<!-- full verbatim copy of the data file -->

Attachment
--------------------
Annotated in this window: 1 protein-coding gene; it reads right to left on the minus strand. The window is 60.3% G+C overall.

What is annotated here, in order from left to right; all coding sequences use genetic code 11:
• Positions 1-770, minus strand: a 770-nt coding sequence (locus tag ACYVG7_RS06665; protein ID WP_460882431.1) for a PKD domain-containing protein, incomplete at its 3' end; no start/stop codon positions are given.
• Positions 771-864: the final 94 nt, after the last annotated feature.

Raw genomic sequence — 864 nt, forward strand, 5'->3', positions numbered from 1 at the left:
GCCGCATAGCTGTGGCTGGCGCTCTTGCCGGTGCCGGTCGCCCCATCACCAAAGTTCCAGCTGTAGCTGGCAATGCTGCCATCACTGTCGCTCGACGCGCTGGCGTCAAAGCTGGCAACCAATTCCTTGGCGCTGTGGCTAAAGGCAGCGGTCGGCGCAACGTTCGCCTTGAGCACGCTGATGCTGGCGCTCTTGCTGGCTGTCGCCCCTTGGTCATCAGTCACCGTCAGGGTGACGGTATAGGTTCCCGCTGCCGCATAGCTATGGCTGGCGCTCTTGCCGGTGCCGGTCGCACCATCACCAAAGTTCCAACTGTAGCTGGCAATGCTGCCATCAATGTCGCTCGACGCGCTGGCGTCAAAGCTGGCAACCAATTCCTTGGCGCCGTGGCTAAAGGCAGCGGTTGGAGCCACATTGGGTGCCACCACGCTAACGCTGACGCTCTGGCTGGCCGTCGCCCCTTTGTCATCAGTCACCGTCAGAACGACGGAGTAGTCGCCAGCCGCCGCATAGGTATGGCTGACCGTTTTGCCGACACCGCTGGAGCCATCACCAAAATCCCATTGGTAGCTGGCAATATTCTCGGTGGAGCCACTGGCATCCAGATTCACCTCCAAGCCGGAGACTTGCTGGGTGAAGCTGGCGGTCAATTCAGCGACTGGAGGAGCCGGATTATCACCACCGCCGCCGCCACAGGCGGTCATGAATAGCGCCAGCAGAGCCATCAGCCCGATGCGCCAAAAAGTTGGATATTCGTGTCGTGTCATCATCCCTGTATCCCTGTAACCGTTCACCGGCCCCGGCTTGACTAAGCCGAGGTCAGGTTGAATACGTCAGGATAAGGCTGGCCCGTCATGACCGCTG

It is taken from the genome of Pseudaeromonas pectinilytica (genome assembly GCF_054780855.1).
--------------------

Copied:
Annotated in this window: 1 protein-coding gene; it reads right to left on the minus strand. The window is 60.3% G+C overall.

What is annotated here, in order from left to right; all coding sequences use genetic code 11:
• Positions 1-770, minus strand: a 770-nt coding sequence (locus tag ACYVG7_RS06665; protein ID WP_460882431.1) for a PKD domain-containing protein, incomplete at its 3' end; no start/stop codon positions are given.
• Positions 771-864: the final 94 nt, after the last annotated feature.

Raw genomic sequence — 864 nt, forward strand, 5'->3', positions numbered from 1 at the left:
GCCGCATAGCTGTGGCTGGCGCTCTTGCCGGTGCCGGTCGCCCCATCACCAAAGTTCCAGCTGTAGCTGGCAATGCTGCCATCACTGTCGCTCGACGCGCTGGCGTCAAAGCTGGCAACCAATTCCTTGGCGCTGTGGCTAAAGGCAGCGGTCGGCGCAACGTTCGCCTTGAGCACGCTGATGCTGGCGCTCTTGCTGGCTGTCGCCCCTTGGTCATCAGTCACCGTCAGGGTGACGGTATAGGTTCCCGCTGCCGCATAGCTATGGCTGGCGCTCTTGCCGGTGCCGGTCGCACCATCACCAAAGTTCCAACTGTAGCTGGCAATGCTGCCATCAATGTCGCTCGACGCGCTGGCGTCAAAGCTGGCAACCAATTCCTTGGCGCCGTGGCTAAAGGCAGCGGTTGGAGCCACATTGGGTGCCACCACGCTAACGCTGACGCTCTGGCTGGCCGTCGCCCCTTTGTCATCAGTCACCGTCAGAACGACGGAGTAGTCGCCAGCCGCCGCATAGGTATGGCTGACCGTTTTGCCGACACCGCTGGAGCCATCACCAAAATCCCATTGGTAGCTGGCAATATTCTCGGTGGAGCCACTGGCATCCAGATTCACCTCCAAGCCGGAGACTTGCTGGGTGAAGCTGGCGGTCAATTCAGCGACTGGAGGAGCCGGATTATCACCACCGCCGCCGCCACAGGCGGTCATGAATAGCGCCAGCAGAGCCATCAGCCCGATGCGCCAAAAAGTTGGATATTCGTGTCGTGTCATCATCCCTGTATCCCTGTAACCGTTCACCGGCCCCGGCTTGACTAAGCCGAGGTCAGGTTGAATACGTCAGGATAAGGCTGGCCCGTCATGACCGCTG

It is taken from the genome of Pseudaeromonas pectinilytica (genome assembly GCF_054780855.1).